Yakmala! Audio Edition: “Friday” by Rebecca Black

Oh, dear. Pull up a chair for this one. I’m about to bring you The Jam of Spring 2011:

This is one Rebecca Black, “recording artist” (and I cannot find scare quotes sarcastic enough without changing fonts) from ARK Music Factory, a label that has spared every expense in both its web design and album packaging. From what I’ve read, it looks like ARK (which I’m keeping in caps, because the world must know of their atrocities) is trying desperately to mint another online superstar in the mold of Justin Bieber, Greyson Chance, or that kid who did the stupid lightsaber routine.

What’s hilarious about this whole thing is that, if RB was never found and reblogged and retweeted ad nauseum, we’d probably still be oblivious to the shit parade that is ARK. It’s sort of like Daveigh Chase’s character on Big Love: If she actually got famous singing, then someone would look into her life and find out she came from Juniper Creek, land of the Mormon Housedress Brigade. So it is with ARK; someone randomly coming across RB’s clip would just think someone made some cheap video for his girlfriend to kickstart her career. But if you look at their other artists, you find the same skeevy formula: find an underage girl, have her sing either a ballad or a club jam, film a video that makes local ads for carpet cleaners seem more authentic, and wait for no money to roll in.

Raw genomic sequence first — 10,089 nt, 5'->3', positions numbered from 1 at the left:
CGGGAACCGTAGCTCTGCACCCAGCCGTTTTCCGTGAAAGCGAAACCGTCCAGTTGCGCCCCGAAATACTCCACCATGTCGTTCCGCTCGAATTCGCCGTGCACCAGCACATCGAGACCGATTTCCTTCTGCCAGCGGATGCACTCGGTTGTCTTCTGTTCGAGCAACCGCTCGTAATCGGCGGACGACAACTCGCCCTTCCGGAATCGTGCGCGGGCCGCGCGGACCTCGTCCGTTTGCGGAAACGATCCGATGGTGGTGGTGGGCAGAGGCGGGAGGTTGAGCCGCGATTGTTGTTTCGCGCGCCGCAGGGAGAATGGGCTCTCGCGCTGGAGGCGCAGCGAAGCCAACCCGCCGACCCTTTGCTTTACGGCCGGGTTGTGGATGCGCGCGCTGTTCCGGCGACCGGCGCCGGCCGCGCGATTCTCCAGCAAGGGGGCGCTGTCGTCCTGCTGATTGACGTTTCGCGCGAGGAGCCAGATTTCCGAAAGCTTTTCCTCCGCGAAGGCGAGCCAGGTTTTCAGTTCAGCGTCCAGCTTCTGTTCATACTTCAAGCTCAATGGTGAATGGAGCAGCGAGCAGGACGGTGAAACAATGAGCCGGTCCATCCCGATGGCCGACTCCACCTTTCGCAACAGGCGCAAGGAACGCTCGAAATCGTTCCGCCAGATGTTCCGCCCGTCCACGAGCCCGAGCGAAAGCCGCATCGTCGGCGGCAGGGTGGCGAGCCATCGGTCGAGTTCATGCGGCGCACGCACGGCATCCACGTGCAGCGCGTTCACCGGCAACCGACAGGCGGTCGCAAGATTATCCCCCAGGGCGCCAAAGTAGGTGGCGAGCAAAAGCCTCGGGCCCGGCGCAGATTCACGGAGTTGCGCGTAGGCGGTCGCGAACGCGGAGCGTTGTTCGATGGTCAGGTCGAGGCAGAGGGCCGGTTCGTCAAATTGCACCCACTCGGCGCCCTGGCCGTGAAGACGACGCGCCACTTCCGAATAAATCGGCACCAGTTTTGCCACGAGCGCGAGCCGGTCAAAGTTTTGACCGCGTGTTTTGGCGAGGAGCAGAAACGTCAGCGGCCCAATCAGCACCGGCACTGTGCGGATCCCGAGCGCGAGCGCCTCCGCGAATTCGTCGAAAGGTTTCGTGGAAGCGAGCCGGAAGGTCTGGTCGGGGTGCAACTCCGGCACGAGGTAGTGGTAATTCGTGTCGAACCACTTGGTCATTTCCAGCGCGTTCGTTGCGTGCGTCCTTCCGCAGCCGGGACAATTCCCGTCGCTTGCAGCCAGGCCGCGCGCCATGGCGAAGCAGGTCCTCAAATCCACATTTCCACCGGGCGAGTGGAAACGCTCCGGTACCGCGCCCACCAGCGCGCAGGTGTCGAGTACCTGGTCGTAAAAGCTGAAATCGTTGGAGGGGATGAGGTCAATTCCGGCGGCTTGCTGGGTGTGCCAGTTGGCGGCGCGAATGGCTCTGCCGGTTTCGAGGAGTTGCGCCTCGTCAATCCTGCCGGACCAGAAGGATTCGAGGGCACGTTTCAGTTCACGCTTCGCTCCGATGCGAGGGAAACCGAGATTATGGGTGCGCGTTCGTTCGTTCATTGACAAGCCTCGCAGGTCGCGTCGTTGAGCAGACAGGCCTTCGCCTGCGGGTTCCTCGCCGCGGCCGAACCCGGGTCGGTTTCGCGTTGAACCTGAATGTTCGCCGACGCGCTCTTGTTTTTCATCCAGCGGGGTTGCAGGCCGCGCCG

Stephen Covey wrote this plan.

The song, if you couldn’t gather already, is horrible. I’d tell you to listen for yourself, but even I’m not that heartless. It’s the blandest pop ever, and she can’t sing. She just drones into the microphone, spouting the most ridiculous lyrics:

Yesterday was Thursday, Thursday

Today it is Friday, Friday

We, we, we so excited

We so excited

We gonna have a ball today

Tomorrow is Saturday, and Sunday is afterwards

I don’t want this weekend to end!

That was the entire breakdown in the middle of the song. An entire verse reminding you of Friday’s place on the calendar. That’s not even writing lyrics; that’s technically research.

“Wait, Friday, then…. RIGHT! Saturday. Good.”

“Sunday’s afterwards, Jeff.”


The video’s a hoot. It’s trying for that “Party in the Mercedes!” vibe, but really it’s “Fake party in a rented car on a bluescreen!” And Black’s got little to no camera presence; she just kinda smiles and sync-mumbles her lyrics. And her voice ain’t there, dawg. I still can’t get the way she says “party” out of my head, and not at all in a good way. If you do listen to the song, pay attention to that. I’m sure you’ll be pulling a “Deer Hunter” soon after.


Look, I get that it’s problematic to throw stones at young talent. They’re not mature, they’re not experienced, it’s mean to do so, etc. But, her parents signed off on this. ARK felt this was good enough to publish, and the Blacks agreed. And it’s a terrible piece of music. So, I’m going to criticize it. I won’t get personal; I’m leaving Rebecca as a person out of the mix. But the song is just awful, and the video pushes it into some bizarre and horrifying territory. Yet, like the best Yakmala films, it’s very watchable. When a director has decided that, rather than find a pole with a “Bus Stop” sign on it, he’ll just crappily superimpose one onto the frame, you know you’re dealing with some grade-A talent.

I don’t know if Yakmala! Audio Edition may be a recurring thing, but I could probably go a few more rounds simply with ARK’s catalog:

Oof. Someone get me the ear and eye bleach.

About Louis

This entry was posted in Mark Carpenter School of Music, Yakmala! and tagged , , , . Bookmark the permalink.

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